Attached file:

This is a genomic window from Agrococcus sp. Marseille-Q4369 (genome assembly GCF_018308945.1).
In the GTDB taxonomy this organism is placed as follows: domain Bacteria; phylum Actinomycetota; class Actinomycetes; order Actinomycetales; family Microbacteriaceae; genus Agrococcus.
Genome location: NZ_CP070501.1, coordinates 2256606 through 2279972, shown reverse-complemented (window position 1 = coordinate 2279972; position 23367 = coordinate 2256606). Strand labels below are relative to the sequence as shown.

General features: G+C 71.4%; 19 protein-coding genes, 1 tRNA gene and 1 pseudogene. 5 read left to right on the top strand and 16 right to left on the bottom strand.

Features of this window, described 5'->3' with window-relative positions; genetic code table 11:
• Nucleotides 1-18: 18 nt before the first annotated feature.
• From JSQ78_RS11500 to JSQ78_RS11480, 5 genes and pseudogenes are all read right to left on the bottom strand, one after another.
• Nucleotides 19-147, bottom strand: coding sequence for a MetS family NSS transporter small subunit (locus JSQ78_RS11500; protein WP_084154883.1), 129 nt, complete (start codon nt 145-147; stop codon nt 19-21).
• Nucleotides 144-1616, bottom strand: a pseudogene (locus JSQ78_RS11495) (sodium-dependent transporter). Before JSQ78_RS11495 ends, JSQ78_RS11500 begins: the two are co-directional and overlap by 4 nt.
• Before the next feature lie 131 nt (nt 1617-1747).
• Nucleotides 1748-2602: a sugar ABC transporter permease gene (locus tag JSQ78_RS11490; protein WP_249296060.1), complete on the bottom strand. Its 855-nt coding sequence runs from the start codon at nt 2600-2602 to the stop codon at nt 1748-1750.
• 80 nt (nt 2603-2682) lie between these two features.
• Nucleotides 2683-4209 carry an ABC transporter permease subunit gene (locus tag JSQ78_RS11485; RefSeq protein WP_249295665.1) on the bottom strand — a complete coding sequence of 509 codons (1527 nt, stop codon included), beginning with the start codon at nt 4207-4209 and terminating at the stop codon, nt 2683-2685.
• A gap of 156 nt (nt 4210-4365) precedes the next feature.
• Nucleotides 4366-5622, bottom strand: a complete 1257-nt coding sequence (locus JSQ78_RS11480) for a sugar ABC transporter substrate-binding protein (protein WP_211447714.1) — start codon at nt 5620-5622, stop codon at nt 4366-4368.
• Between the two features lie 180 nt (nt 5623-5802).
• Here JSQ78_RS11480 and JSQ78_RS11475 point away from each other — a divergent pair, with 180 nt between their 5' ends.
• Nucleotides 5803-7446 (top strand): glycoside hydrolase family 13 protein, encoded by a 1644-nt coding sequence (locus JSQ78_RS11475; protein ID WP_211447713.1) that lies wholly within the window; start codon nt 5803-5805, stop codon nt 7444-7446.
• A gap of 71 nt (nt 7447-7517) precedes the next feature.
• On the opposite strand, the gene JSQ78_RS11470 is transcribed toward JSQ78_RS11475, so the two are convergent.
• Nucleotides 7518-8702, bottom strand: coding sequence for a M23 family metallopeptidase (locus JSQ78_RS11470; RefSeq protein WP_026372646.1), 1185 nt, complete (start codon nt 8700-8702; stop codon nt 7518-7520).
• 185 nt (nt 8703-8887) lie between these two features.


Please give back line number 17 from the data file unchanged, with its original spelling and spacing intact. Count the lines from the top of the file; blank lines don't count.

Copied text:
• Here JSQ78_RS11480 and JSQ78_RS11475 point away from each other — a divergent pair, with 180 nt between their 5' ends.